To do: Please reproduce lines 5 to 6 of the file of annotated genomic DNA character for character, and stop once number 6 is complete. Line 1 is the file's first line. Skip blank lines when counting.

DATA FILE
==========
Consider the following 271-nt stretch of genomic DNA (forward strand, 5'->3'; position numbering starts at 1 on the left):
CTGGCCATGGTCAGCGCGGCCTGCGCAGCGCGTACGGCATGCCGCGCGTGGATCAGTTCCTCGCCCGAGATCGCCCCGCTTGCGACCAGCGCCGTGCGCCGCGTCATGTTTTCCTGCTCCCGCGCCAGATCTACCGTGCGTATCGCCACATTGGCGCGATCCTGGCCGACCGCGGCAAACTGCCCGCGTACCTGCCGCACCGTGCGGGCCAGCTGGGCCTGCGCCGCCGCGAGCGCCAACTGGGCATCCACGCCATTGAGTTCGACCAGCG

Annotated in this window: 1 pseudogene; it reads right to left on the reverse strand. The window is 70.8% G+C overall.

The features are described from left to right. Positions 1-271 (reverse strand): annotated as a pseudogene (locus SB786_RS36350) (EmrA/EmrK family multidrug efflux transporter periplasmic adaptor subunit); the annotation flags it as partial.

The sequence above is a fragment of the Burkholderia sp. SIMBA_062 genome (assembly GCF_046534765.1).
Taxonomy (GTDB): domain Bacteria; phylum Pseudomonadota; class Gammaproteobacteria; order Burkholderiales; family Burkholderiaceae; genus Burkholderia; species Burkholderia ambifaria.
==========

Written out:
The sequence above is a fragment of the Burkholderia sp. SIMBA_062 genome (assembly GCF_046534765.1).
Taxonomy (GTDB): domain Bacteria; phylum Pseudomonadota; class Gammaproteobacteria; order Burkholderiales; family Burkholderiaceae; genus Burkholderia; species Burkholderia ambifaria.